WASHINGTON – Montgomery County property owners may have to pay more in local taxes this year or next as the county needs to fill another budget gap to address decreasing funding from Annapolis and a continually sluggish economy.
County Executive Ike Leggett has said that a tax increase above the allowed annual inflation adjustment might be needed. He’ll present his budget to the county council in March and will need to address a projected $200 million shortfall, says county spokesman Patrick Lacefield.
The county is allowed to increase property taxes by the rate of inflation, but no more, under the county charter. To exceed that tax cap would require a unanimous vote of the county council.
Property taxes did not increase last year when the average home worth $400,000 was charged about $3,200 in property taxes, Lacefield says.
The county has closed much larger funding gaps in the past. Facing a $1 billion shortfall in 2010, the county reduced the workforce by 10 percent and made cuts to health and retiree benefits, Lacefield says.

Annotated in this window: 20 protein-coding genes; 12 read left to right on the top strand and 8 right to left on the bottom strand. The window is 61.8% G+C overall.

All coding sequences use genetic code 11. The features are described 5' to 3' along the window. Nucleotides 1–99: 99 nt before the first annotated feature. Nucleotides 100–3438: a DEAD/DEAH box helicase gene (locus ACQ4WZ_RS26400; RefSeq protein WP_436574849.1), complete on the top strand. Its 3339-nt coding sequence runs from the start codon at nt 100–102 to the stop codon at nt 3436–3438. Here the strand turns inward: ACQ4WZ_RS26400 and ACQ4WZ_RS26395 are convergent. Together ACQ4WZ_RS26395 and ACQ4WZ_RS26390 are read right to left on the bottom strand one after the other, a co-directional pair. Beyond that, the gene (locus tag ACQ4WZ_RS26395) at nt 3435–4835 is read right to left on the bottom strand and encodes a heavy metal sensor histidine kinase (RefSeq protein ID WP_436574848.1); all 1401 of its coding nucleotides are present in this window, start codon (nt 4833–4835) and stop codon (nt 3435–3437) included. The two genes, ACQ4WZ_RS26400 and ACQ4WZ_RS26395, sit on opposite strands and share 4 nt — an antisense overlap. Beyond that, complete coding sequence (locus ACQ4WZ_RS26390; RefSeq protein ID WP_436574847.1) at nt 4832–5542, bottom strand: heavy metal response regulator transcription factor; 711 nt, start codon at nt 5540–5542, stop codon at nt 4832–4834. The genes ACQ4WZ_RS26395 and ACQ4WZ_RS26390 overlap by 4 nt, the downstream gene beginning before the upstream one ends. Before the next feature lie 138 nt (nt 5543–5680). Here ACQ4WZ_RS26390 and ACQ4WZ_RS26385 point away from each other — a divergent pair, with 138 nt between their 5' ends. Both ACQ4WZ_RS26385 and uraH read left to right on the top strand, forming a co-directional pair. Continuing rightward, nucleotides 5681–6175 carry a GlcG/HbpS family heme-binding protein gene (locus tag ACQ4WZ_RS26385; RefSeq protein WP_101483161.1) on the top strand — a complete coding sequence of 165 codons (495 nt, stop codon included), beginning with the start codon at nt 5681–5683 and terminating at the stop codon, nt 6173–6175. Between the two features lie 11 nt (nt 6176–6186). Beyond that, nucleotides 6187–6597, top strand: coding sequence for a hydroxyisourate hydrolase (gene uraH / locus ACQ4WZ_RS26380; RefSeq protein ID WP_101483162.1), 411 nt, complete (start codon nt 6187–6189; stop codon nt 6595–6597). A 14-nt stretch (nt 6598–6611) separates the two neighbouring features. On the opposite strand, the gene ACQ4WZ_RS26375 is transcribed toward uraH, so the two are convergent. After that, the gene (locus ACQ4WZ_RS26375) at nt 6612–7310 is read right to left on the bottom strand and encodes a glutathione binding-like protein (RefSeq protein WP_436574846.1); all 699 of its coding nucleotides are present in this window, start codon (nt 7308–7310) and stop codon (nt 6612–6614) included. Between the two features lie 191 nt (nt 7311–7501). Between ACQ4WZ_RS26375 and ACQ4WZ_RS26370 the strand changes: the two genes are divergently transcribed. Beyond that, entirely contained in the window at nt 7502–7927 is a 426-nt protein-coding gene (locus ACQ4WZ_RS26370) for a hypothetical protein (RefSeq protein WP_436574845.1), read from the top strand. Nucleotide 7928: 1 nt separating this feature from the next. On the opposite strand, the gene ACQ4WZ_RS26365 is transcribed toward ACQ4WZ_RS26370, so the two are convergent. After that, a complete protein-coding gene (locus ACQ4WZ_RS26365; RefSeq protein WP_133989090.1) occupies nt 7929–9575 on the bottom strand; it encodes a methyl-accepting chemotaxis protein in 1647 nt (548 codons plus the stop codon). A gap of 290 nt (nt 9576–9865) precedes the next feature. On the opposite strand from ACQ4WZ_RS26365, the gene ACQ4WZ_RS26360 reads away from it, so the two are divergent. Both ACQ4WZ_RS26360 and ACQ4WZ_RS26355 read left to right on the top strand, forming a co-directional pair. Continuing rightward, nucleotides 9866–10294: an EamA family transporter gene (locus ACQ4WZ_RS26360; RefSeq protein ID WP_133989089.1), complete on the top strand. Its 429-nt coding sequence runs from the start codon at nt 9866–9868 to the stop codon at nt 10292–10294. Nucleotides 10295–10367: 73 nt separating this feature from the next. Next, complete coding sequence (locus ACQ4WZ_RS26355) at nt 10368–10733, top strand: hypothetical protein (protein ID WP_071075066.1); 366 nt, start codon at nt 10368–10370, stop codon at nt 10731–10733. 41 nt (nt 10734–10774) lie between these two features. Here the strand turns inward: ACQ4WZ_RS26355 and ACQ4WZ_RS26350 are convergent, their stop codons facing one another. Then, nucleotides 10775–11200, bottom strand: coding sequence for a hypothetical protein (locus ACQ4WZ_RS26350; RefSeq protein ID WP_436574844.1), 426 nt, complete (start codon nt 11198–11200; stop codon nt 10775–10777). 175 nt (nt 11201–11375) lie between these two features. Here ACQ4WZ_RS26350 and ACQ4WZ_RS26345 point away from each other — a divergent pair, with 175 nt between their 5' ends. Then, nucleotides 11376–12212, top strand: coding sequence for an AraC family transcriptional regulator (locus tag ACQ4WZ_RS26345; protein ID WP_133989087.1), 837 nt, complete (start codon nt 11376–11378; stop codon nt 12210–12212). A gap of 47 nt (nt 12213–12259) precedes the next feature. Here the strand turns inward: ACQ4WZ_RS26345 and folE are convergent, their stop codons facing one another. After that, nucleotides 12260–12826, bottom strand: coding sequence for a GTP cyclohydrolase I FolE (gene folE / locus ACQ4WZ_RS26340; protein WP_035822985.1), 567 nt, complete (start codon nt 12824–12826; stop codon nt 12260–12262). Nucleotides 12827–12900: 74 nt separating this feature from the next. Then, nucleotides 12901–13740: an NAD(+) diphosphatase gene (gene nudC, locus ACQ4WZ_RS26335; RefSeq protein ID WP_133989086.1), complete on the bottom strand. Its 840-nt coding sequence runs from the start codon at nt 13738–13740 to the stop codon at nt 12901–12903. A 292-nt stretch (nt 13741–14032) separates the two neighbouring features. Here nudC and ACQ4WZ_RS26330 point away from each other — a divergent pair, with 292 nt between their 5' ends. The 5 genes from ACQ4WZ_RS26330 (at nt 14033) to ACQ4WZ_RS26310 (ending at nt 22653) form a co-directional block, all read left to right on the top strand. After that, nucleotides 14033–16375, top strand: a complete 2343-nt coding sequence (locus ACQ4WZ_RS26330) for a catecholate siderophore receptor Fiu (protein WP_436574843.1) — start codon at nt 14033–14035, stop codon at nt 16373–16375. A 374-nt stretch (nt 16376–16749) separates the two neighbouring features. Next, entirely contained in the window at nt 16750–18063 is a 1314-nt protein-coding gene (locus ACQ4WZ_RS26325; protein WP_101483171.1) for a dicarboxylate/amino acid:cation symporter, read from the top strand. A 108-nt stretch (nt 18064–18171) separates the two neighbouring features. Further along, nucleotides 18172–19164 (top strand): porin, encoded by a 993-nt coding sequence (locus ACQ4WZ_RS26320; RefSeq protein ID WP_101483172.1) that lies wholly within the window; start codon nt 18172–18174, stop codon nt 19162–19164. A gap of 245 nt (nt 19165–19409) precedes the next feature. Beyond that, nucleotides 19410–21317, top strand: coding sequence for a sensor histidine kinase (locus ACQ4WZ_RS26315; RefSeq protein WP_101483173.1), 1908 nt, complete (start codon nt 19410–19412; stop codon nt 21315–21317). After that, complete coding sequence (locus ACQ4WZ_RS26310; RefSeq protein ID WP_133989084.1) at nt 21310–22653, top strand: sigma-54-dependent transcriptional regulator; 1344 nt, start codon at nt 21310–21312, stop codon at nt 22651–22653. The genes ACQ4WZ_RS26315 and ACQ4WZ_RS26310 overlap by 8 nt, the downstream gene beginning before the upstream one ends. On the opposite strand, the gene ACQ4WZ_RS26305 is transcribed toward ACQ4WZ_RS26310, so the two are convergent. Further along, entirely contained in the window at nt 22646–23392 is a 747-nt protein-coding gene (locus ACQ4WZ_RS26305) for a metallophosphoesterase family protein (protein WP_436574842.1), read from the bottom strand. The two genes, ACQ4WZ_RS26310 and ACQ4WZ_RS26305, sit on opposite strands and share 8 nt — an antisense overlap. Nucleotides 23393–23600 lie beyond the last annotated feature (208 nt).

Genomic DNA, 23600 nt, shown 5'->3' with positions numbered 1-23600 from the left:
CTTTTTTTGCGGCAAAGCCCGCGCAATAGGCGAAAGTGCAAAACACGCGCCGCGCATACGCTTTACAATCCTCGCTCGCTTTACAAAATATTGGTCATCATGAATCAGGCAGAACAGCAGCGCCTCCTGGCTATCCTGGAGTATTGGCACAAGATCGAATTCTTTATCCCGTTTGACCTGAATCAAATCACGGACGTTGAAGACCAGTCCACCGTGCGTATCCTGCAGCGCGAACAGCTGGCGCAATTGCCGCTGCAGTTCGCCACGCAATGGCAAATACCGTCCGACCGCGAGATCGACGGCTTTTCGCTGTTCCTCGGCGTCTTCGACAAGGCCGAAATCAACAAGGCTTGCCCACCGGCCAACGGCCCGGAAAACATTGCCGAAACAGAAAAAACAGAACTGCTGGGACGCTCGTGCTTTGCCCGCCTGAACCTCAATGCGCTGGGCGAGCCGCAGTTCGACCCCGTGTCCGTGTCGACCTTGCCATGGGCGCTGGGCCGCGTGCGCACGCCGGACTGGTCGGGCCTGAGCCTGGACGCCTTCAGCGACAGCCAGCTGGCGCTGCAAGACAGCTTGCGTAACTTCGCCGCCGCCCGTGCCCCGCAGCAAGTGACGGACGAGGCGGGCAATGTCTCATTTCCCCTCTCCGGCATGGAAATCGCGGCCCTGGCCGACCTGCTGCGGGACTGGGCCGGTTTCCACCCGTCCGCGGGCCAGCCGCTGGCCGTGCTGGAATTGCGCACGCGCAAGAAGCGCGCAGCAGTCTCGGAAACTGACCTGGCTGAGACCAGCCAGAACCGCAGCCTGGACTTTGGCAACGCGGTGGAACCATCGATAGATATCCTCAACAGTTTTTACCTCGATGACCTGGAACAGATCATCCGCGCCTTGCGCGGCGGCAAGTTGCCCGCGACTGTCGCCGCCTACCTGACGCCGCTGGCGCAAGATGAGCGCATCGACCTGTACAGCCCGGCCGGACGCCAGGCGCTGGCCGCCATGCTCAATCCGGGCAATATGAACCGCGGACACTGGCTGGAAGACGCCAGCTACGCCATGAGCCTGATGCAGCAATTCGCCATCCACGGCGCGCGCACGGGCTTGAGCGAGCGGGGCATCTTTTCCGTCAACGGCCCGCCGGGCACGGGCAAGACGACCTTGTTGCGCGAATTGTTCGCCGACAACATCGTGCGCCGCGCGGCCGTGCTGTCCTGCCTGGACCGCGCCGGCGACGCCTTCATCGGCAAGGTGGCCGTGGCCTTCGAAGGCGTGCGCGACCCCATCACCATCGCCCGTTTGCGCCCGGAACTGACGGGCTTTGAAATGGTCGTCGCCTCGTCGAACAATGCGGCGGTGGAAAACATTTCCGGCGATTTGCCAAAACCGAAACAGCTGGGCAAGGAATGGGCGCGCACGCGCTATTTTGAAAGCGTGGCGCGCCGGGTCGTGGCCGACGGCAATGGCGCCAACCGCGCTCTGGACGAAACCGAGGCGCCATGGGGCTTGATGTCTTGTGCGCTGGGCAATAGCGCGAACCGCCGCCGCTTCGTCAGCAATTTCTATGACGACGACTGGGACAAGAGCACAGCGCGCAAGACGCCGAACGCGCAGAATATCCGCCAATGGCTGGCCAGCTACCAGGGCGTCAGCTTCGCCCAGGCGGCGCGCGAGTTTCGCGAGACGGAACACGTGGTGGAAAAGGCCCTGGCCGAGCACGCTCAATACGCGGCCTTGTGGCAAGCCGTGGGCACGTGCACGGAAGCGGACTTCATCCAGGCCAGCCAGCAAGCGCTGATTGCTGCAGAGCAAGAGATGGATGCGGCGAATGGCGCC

“We’ve already used a lot of the options,” he says.
Today the county works with a general fund budget of about $5 billion, paid for with a mix of local income and property taxes plus state and federal funding, fees and investments.
Rising student costs coupled with the possibility of shrinking education support from the state is one of the biggest drivers behind the expected shortfall.
“Education is our most important priority,” Lacefield says. “We don’t have a lot of flexibility about how much we put in.”
Under Gov. Larry Hogan’s state budget proposal, local school systems would lose money because of changes in the school funding formula. Montgomery and Prince George’s county schools for example could see state support drop by 50 percent under the formula.
Leggett will hold a public forum next week to give residents the chance to weigh in on 2016 budget priorities. The forum is set for 7 p.m., Monday at the Bethesda Chevy-Chase Regional Services Center, 4805 Edgemoor Lane, Bethesda.